Why Don't People Speak Up?
By David Henderson
I posted on Facebook a few days ago about the bullying that Justin Wolfers and other economists are doing to try to get an editor of the Journal of Political Economy fired. I start by saying that I don’t know if he should be fired. I don’t know enough about how good an editor he is, which, in my view, is the only thing that should matter. Justin hasn’t made a case that he’s a bad editor. Rather, Justin doesn’t like what the editor, Harald Uhlig, said about Black Lives Matter(ing). (Disclosure: I had a very civil debate with Justin about lockdowns. He seemed to be a nice guy. He is not nice on Twitter.)
At Cornell University Law School, a number of people are trying to bully the Dean into firing law professor William Jacobson over 2 of his criticisms of Black Lives Matter. (Disclosure: I read Professor Jacobson’s posts at least once a week because I find them informative.) The Dean, to his credit, defended Jacobson’s academic freedom, but to his discredit, made a nasty attack on Jacobson’s posts, managing to badly misstate the posts in the process. It’s interesting how easy it is to win an argument when you badly misstate what the person you’re arguing against says. Dean Eduardo M. Peñalver will not soon be winning any ideological Turing test awards.
Professor Jacobson appears to have received little public support from his colleagues. He writes:
None of the 21 signatories [of a public letter denouncing him], some of whom I’d worked closely with for over a decade and who I considered friends, had the common decency to approach me with any concerns. Instead they ran to the Cornell Sun while virtue signaling to students behind the scenes that this was a denunciation of me. Such is the political environment we live in now at CLS.
I’m not surprised. The reason has to do with an “aha” moment I had in the summer of 1979. I was leaving the University of Rochester’s Graduate School of Management even before my tenure clock was up. I had become friends with W. Allen Wallis, the Chancellor of the university, and he invited me to lunch in the nicer section (the part that served booze) of the faculty club, housed in the Frederick Douglass building. Early in the lunch, I realized that this wasn’t just a warm good-bye, although it was that too, but also an exit interview. So I ordered a whisky sour and loosened my tongue.
Allen wanted to know what I thought of the management school. I said that it had a lot going for it. The Dean, William H. Meckling, was great and there were a lot of strong faculty, especially in finance. But, I said, it could be so much better, even with existing faculty if there were a more open discussion and not so much kowtowing to Michael Jensen, the most prominent member of the faculty. Everyone had figured out that Michael was Bill’s buddy and so the majority were hesitant to challenge him in workshops or faculty discussions about policy issues. I said that I was one of the few willing to do this. (I didn’t name Richard Thaler, who was also one of the few, because he had left and it looked as if he wasn’t returning.)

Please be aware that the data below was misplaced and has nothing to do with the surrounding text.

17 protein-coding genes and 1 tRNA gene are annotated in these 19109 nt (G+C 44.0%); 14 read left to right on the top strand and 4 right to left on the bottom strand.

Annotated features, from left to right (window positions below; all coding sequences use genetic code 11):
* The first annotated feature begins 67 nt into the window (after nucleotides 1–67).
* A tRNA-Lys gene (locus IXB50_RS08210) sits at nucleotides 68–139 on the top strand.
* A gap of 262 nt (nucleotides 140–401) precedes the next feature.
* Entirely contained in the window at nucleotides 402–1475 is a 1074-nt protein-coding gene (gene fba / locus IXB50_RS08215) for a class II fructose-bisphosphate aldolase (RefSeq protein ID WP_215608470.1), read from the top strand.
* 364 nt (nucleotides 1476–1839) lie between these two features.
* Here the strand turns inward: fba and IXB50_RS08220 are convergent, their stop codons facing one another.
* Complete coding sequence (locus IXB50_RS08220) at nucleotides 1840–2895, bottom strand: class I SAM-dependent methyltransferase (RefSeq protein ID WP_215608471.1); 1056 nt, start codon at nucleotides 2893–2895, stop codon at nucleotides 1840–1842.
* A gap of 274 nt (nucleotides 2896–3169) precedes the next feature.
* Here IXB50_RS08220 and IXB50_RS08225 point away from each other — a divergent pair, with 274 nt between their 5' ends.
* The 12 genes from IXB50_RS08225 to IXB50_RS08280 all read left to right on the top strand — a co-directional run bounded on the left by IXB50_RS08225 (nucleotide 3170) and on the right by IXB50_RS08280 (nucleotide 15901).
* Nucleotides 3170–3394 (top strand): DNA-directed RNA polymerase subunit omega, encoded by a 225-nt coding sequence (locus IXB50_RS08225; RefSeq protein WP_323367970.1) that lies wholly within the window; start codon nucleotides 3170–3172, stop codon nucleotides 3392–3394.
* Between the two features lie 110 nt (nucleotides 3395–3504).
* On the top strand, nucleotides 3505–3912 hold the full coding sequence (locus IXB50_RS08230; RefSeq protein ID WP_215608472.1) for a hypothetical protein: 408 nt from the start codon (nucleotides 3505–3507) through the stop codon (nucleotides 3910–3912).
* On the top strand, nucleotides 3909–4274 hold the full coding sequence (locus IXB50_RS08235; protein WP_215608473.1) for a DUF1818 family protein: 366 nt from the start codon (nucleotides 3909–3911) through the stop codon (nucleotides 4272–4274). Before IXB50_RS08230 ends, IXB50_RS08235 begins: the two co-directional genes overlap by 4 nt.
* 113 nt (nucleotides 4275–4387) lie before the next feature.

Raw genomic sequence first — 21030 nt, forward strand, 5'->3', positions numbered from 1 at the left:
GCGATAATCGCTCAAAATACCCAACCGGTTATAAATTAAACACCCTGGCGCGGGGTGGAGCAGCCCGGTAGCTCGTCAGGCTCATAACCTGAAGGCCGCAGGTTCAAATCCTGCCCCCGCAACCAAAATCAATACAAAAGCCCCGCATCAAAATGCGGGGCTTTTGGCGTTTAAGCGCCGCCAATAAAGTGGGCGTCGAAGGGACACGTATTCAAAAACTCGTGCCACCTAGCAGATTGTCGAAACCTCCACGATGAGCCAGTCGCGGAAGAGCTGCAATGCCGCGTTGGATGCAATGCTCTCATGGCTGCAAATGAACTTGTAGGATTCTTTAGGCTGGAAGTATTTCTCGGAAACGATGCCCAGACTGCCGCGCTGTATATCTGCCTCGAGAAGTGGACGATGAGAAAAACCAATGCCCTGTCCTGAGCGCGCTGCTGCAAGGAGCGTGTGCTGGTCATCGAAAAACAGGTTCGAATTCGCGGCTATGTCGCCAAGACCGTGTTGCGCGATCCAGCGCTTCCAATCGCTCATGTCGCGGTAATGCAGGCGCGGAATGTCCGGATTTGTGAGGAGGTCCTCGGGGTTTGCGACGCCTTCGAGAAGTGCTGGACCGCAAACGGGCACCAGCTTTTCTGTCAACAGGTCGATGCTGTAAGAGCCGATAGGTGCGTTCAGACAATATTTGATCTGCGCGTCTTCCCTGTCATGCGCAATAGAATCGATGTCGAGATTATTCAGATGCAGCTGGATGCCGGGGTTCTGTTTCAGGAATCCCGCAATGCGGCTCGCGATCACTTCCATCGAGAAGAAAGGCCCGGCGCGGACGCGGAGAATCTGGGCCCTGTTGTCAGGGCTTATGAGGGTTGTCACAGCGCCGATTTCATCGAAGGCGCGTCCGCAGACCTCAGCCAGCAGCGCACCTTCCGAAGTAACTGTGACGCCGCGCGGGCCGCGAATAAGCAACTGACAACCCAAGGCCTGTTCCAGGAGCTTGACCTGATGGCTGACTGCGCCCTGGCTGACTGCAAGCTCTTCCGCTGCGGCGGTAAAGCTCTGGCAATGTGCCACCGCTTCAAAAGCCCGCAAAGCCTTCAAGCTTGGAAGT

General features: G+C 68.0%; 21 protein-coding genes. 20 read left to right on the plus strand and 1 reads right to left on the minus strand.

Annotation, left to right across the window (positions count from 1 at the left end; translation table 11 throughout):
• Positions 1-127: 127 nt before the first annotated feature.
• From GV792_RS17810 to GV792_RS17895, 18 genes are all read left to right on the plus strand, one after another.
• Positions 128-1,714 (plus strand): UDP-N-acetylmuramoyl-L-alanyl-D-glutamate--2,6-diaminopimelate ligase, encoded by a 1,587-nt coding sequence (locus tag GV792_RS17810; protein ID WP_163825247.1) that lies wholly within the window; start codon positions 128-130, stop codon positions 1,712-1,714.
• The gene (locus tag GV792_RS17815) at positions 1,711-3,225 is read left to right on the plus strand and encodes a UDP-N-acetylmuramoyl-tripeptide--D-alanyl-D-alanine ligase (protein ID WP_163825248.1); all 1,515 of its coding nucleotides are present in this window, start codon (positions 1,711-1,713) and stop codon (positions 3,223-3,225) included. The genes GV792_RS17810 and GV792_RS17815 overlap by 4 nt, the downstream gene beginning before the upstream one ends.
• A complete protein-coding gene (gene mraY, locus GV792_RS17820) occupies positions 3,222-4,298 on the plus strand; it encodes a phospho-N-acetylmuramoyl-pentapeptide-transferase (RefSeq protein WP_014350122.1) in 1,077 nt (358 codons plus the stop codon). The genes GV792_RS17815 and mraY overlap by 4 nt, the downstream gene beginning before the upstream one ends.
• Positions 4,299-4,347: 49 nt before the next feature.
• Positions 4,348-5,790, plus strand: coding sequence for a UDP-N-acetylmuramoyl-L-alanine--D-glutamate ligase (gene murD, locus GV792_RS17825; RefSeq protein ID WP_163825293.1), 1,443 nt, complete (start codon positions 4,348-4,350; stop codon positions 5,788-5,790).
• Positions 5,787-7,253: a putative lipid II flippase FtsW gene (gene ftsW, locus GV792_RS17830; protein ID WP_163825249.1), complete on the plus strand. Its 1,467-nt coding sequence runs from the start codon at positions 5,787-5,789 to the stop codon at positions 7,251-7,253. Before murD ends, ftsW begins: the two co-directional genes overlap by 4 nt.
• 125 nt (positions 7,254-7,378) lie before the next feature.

Then I said, “My view is that in a faculty of 40 people, you should have 40 independent minds.”
Allen started laughing and I felt hurt. “Why are you laughing at me?” I asked.
He answered, “My view is that if in a faculty of 40 people you have 2 or 3 independent minds, you’re doing well.”
His insight has served me well.
So my answer to the question that’s the title of this post, “Why Don’t People Speak Up?”, is because they don’t have the courage to do so.
By the way, Wallis was a major figure in the move to abolish the draft. We had become friendly early in my time there and the friendship had strengthened after I called him up in December 1976. Incoming president Jimmy Carter had said he would grant amnesty to draft dodgers. Because Allen was the highest-ranking Republican I knew, I called him to make a pitch to his buddies in the Ford administration to steal a march on Carter by granting amnesty first. Allen didn’t agree with me but we had an interesting discussion.
In case you’re wondering about the pic at the top, it wasn’t so much to advertise co-blogger Bryan Caplan’s book, excellent as it was, as to show a picture of sheep.